Whoever said that the crisis has made us more level-headed?
There are many put there who, even at this time of crisis, are looking out for cracks in the system that will allow them to satisfy their unlawful whims and desires. There are many who are exploiting the nation?s economic misery as an excuse to continue perpetuating all that was wrong: clandestine labor (?take it or leave it, but there will be no social security contributions?), kickbacks, squandering public wealth (?while it?s still possible?), political favoritism and dodgy dealing.
It?s a parody. No one out there is really convinced that the system is being purged of graft and corruption. At the same time, protests by syndicates and vested interest groups are snowballing, threatening to derail any attempt to clean up the ailing system.
It seems to be something more than the usual anything-goes mentality or our misguided impression that everything is permitted and permissible. It goes deeper than that; it?s systemic.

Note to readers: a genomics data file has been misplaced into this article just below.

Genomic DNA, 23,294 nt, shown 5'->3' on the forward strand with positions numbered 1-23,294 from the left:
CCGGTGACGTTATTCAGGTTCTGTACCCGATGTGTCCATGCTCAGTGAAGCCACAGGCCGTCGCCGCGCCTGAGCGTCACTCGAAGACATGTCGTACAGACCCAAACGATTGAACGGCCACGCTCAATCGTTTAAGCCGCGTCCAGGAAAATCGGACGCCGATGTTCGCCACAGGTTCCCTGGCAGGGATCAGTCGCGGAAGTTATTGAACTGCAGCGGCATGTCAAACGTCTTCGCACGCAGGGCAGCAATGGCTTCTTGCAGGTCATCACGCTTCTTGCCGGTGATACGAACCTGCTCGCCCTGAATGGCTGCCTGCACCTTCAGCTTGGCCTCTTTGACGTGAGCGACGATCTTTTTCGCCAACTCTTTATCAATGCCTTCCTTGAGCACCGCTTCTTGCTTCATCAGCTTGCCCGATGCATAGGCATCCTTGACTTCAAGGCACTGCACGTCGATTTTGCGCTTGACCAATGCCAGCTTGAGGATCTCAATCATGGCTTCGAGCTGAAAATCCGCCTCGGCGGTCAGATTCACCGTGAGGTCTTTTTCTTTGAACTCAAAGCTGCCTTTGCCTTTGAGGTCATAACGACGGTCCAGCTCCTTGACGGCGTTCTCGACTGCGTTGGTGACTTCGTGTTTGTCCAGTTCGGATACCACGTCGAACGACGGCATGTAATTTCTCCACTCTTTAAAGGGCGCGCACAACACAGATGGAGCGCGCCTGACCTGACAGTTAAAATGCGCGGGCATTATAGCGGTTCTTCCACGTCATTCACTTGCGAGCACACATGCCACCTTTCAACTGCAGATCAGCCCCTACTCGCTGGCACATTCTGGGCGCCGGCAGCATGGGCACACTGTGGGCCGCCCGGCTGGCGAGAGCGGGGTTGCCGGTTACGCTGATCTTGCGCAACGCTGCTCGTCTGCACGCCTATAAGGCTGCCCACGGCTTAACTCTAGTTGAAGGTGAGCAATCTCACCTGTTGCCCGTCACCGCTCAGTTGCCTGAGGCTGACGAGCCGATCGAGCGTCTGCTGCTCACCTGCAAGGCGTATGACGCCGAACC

Perhaps, the decline of our democratic polity has to do with the way in which individuals perceive their position in society: is it as members of a bigger community of citizens, or as people fighting for their own interests?
There is a clear distinction between political and social class — and our political parties have worked hard to cement this divide. The state, the political system, civil society are all distinct domains; they sometimes overlap, but they are not pillars in the same structure. Does the individual interest come before the institutions?
In any case, the main objective of any action or mobilization these days is not the construction of a fair society but, instead, the expansion of individuals? zone of liberty and responsibility in a fundamentally unjust society. State and economic power become one, and this power runs against the substance of politics and society.
Personal morality has come to substitute politics. Dominant is the idea that the institutions cannot be trusted and that the state is increasingly incapable of reducing inequality, the idea that the state is not in a position to protect those who need it most.
The issue now is not whether we need a bigger or a smaller state but, rather, where should the state come in and under what circumstances? The answer will decide whether we can have a more effective, and hence more reliable, state.